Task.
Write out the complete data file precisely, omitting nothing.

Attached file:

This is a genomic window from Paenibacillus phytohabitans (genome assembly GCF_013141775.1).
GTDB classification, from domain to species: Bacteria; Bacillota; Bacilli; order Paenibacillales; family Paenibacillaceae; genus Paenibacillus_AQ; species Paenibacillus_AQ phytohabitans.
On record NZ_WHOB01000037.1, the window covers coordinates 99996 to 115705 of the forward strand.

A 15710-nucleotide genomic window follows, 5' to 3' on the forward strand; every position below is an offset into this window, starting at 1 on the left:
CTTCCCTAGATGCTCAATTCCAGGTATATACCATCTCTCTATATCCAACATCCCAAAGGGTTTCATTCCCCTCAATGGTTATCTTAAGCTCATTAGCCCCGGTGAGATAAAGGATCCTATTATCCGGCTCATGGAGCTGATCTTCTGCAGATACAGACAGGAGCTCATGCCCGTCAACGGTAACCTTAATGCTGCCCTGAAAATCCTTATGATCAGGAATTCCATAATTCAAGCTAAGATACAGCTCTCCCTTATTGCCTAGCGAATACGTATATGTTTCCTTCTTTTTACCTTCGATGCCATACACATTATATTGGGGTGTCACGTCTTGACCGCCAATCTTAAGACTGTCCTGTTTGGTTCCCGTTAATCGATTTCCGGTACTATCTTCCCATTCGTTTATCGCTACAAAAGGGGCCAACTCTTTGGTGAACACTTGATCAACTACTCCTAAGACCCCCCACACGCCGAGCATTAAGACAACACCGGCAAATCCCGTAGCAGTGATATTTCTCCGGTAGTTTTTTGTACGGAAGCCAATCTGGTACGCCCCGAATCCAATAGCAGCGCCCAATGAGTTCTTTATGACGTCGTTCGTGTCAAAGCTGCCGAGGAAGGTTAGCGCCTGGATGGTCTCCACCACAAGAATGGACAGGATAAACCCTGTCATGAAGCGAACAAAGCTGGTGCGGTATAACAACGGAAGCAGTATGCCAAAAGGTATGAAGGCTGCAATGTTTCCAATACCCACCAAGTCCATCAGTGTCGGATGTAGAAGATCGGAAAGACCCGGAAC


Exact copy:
This is a genomic window from Paenibacillus phytohabitans (genome assembly GCF_013141775.1).
GTDB classification, from domain to species: Bacteria; Bacillota; Bacilli; order Paenibacillales; family Paenibacillaceae; genus Paenibacillus_AQ; species Paenibacillus_AQ phytohabitans.
On record NZ_WHOB01000037.1, the window covers coordinates 99996 to 115705 of the forward strand.

A 15710-nucleotide genomic window follows, 5' to 3' on the forward strand; every position below is an offset into this window, starting at 1 on the left:
CTTCCCTAGATGCTCAATTCCAGGTATATACCATCTCTCTATATCCAACATCCCAAAGGGTTTCATTCCCCTCAATGGTTATCTTAAGCTCATTAGCCCCGGTGAGATAAAGGATCCTATTATCCGGCTCATGGAGCTGATCTTCTGCAGATACAGACAGGAGCTCATGCCCGTCAACGGTAACCTTAATGCTGCCCTGAAAATCCTTATGATCAGGAATTCCATAATTCAAGCTAAGATACAGCTCTCCCTTATTGCCTAGCGAATACGTATATGTTTCCTTCTTTTTACCTTCGATGCCATACACATTATATTGGGGTGTCACGTCTTGACCGCCAATCTTAAGACTGTCCTGTTTGGTTCCCGTTAATCGATTTCCGGTACTATCTTCCCATTCGTTTATCGCTACAAAAGGGGCCAACTCTTTGGTGAACACTTGATCAACTACTCCTAAGACCCCCCACACGCCGAGCATTAAGACAACACCGGCAAATCCCGTAGCAGTGATATTTCTCCGGTAGTTTTTTGTACGGAAGCCAATCTGGTACGCCCCGAATCCAATAGCAGCGCCCAATGAGTTCTTTATGACGTCGTTCGTGTCAAAGCTGCCGAGGAAGGTTAGCGCCTGGATGGTCTCCACCACAAGAATGGACAGGATAAACCCTGTCATGAAGCGAACAAAGCTGGTGCGGTATAACAACGGAAGCAGTATGCCAAAAGGTATGAAGGCTGCAATGTTTCCAATACCCACCAAGTCCATCAGTGTCGGATGTAGAAGATCGGAAAGACCCGGAAC